First minutes are critical in new-employee orientation

A brilliant article published in the Harvard Business Review
The first few minutes of new employee orientation, if done right, can lead to happier and more productive workers and, ultimately, increased customer satisfaction. Unfortunately, a lot of companies do it wrong.
In many firms, employee orientation focuses solely on corporate culture and identity of the new workplace. There’s a lecture about the firm’s history and another about standard operating procedures. There’s a packet of information from human resources, emblazoned with the firm’s logo, and maybe a coffee mug to match.
The underlying message: Welcome. You should be proud to work here. Please fit in accordingly.
But research suggests that employee orientation ought to be less about the company and more about the employee. A research team finds that shifting the focus to an employee’s personal identity leads to an increase in both employee retention and customer satisfaction.
“The researchers hypothesized that companies would see positive performance results by emphasizing employee individuality from day one, testing their hypothesis through a series of field and lab experiments.
For starters, they conducted a field study at Wipro, a major business process outsourcing company based in Bangalore, India, that provides telephone and chat support for its global customers. Traditionally, Wipro’s orientation for call center employees consisted of an informational session about the company, followed by several weeks of training in which new call agents) must demonstrate proficiency in English, as well as an aptitude for following standard procedures during customer calls.
Individuality was not just discounted; in some ways it was expressly discouraged. “As a service role, the job can be stressful, not only because employees must help frustrated customers with their problems, but because Indian call center employees are often expected to ‘de-Indianize’ many elements of their behaviour—for example, by adopting a Western accent and attitude,” the paper explains.
Wipro was dealing with a big dropout dilemma; more than half of its call center employees quit only a few months after training. “Wipro presented us with the problem of figuring out whether there was anything we could do to reduce turnover,” Gino says. “We thought it was the perfect environment to test whether we could make a difference just by changing something minor in the onboarding process.”
IDENTITY EXPERIMENTS
In the field experiment, the researchers divided batches of new call agents into a control group , individual identity group, and an organizational identity group, individual identity group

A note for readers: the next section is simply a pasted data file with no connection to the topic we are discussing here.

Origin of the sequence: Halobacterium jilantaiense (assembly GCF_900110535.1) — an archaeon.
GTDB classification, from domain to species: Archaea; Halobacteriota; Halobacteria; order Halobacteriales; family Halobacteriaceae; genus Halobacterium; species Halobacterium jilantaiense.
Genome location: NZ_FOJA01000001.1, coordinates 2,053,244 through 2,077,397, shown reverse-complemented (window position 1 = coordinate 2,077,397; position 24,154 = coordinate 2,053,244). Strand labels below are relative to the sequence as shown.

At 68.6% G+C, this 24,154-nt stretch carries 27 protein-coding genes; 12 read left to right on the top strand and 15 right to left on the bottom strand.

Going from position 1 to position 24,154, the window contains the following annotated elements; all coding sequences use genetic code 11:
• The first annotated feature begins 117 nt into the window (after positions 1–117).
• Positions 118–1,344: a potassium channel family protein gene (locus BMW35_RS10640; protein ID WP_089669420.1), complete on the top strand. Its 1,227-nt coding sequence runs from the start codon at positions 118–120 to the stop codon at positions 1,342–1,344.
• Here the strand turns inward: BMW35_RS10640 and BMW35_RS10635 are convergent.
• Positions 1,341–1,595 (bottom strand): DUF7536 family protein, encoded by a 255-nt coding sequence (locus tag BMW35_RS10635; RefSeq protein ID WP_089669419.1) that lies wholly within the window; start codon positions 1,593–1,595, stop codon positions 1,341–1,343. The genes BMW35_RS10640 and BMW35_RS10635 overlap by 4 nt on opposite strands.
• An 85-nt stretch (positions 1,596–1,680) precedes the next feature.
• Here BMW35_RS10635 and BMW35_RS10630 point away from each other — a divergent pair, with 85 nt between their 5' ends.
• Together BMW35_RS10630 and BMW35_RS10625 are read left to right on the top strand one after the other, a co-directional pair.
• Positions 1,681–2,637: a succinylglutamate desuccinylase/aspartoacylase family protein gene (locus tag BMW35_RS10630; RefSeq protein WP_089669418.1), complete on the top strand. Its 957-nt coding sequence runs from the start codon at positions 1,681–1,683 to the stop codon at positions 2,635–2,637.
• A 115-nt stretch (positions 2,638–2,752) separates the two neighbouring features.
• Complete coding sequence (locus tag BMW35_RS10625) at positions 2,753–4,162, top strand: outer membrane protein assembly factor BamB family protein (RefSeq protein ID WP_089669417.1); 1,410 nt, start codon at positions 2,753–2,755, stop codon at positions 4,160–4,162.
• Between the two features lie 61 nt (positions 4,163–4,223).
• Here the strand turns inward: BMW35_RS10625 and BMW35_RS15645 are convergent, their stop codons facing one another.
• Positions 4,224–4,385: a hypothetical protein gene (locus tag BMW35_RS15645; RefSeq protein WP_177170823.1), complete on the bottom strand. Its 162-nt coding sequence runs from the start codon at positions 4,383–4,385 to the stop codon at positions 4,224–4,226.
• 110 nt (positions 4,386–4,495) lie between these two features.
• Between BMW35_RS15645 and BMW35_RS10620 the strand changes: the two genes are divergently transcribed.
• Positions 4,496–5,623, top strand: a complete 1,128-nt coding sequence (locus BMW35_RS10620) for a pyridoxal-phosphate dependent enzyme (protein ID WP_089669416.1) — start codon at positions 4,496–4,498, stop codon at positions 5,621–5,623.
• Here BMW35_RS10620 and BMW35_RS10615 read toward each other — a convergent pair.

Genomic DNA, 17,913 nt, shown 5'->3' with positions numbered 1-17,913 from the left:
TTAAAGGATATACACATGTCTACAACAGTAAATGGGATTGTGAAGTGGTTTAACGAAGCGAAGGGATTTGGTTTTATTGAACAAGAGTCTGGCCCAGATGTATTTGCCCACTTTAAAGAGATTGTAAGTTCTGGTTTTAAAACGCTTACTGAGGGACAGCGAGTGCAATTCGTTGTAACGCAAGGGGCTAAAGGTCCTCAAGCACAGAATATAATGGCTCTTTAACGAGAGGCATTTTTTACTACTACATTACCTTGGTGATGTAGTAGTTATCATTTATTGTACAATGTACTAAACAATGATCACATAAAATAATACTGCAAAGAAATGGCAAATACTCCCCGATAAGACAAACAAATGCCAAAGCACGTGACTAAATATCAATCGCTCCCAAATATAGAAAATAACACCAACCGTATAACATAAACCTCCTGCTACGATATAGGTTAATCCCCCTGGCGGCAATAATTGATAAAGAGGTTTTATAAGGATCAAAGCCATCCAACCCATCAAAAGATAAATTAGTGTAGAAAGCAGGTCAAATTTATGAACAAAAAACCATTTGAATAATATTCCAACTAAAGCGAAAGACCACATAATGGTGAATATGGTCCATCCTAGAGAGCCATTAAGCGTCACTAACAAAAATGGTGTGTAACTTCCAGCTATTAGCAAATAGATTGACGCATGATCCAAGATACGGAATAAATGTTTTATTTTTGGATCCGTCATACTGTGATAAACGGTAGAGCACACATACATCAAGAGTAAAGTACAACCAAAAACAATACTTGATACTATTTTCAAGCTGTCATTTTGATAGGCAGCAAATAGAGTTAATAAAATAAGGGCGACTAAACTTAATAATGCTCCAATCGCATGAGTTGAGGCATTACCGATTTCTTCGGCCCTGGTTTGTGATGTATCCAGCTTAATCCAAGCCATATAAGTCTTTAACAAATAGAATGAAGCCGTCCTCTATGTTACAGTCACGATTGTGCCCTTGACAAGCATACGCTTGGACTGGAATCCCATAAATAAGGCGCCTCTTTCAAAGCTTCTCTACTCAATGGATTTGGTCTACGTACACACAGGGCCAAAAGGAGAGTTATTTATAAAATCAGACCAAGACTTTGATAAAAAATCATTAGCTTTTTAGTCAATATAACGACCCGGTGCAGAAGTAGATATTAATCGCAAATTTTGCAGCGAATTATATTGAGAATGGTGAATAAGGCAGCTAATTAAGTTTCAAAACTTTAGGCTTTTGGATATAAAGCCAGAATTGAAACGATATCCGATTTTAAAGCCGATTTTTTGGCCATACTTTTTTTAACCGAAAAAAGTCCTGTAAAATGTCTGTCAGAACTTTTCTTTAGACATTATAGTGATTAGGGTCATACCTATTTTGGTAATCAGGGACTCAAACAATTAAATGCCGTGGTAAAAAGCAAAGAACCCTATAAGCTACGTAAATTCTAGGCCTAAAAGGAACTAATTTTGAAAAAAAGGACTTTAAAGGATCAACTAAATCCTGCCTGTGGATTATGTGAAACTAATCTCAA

The control group went through the traditional process, focused on firm awareness and skills training. The two identity groups received the same training as the control group, but also an additional hour-long presentation, which varied according to the group.
For the individual identity condition, a senior leader at Wipro spent 15 minutes discussing ways in which working at the company would enable the newcomers to express their individuality. Next, the new call agents completed an exercise ranking the individual strengths they would exhibit if stranded on a life raft at sea; they also spent time considering how their responses might differ from their colleagues’. Then, the agents answered a series of questions about their individual strengths such as, “What is unique about you that leads to your happiest times and best performance at work?” Finally, the agents shared their strengths with their future office mates.
At the end of the session, employees in the individual identity group received fleece sweatshirts embroidered with their individual names, along with a name badge. They were asked to wear them for the duration of employee training.
For the organizational condition, new employees spent 15 minutes listening to a senior Wipro leader and a “star performer” at the company talk about why Wipro was a singular place to work. Next, the newcomers spent 15 minutes writing answers to questions such as, “What did you hear about Wipro today that you would be proud to tell your family about?” Finally, the group members discussed their answers with each other.
At the end of the session, employees in the organizational identity group received fleece sweatshirts embroidered with the company name, along with a badge. They were asked to wear them for the duration of employee training.
Seven months later, the researchers looked into whether the orientation changes affected how long the newcomers/agents chose to stay with the company. “Considering we just changed one hour on the first day of orientation, the results were amazing,” Gino says.
The turnover rate in the control group was 47.2 percent higher than that of the individual identity group, and 16.2 percent higher than that of the organizational identity group. And turnover was 26.7 percent higher in the organizational identity condition than in the individual identity condition. Additionally, employees in the individual identity group had garnered higher customer satisfaction scores during the seven months than those in the control group.
LESSONS FOR BUSINESSES
For employers, the implications of the findings are pretty clear: “Given that the standard, organization-focused approach of employee socialization is so common, it would benefit managers to think about an alternative approach where there’s more room for newcomers’ self-expression, Gino says. “This is a pivotal stage of the employee/employer relationship, and there are ways to emphasize people’s individuality so they can bring it out into their jobs. To Wipro’s credit, after seeing the results of the study, the company redesigned its employee orientation process such that personal identity socialization is a part of it.”
Read the entire article here: http://hbswk.hbs.edu/item/7193.html
4